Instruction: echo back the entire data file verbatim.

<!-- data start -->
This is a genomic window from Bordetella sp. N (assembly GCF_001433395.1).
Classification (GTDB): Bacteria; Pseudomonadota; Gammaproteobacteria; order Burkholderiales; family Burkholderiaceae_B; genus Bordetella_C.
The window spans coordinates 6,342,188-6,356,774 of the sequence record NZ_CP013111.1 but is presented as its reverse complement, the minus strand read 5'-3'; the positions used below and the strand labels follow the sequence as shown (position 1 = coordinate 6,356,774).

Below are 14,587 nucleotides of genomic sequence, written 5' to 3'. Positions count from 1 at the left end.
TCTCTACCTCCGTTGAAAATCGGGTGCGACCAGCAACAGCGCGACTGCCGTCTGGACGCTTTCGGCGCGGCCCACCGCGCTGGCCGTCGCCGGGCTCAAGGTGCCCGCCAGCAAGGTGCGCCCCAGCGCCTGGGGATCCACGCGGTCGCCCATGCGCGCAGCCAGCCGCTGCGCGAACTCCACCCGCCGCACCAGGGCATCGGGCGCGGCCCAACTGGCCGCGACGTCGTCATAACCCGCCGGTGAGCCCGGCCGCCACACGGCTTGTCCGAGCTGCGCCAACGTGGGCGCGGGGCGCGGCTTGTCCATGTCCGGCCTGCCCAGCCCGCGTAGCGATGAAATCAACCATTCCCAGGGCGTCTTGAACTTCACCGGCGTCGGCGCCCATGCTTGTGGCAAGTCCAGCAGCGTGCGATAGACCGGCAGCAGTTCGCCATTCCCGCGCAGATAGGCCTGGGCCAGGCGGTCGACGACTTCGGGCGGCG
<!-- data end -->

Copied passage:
This is a genomic window from Bordetella sp. N (assembly GCF_001433395.1).
Classification (GTDB): Bacteria; Pseudomonadota; Gammaproteobacteria; order Burkholderiales; family Burkholderiaceae_B; genus Bordetella_C.
The window spans coordinates 6,342,188-6,356,774 of the sequence record NZ_CP013111.1 but is presented as its reverse complement, the minus strand read 5'-3'; the positions used below and the strand labels follow the sequence as shown (position 1 = coordinate 6,356,774).

Below are 14,587 nucleotides of genomic sequence, written 5' to 3'. Positions count from 1 at the left end.
TCTCTACCTCCGTTGAAAATCGGGTGCGACCAGCAACAGCGCGACTGCCGTCTGGACGCTTTCGGCGCGGCCCACCGCGCTGGCCGTCGCCGGGCTCAAGGTGCCCGCCAGCAAGGTGCGCCCCAGCGCCTGGGGATCCACGCGGTCGCCCATGCGCGCAGCCAGCCGCTGCGCGAACTCCACCCGCCGCACCAGGGCATCGGGCGCGGCCCAACTGGCCGCGACGTCGTCATAACCCGCCGGTGAGCCCGGCCGCCACACGGCTTGTCCGAGCTGCGCCAACGTGGGCGCGGGGCGCGGCTTGTCCATGTCCGGCCTGCCCAGCCCGCGTAGCGATGAAATCAACCATTCCCAGGGCGTCTTGAACTTCACCGGCGTCGGCGCCCATGCTTGTGGCAAGTCCAGCAGCGTGCGATAGACCGGCAGCAGTTCGCCATTCCCGCGCAGATAGGCCTGGGCCAGGCGGTCGACGACTTCGGGCGGCG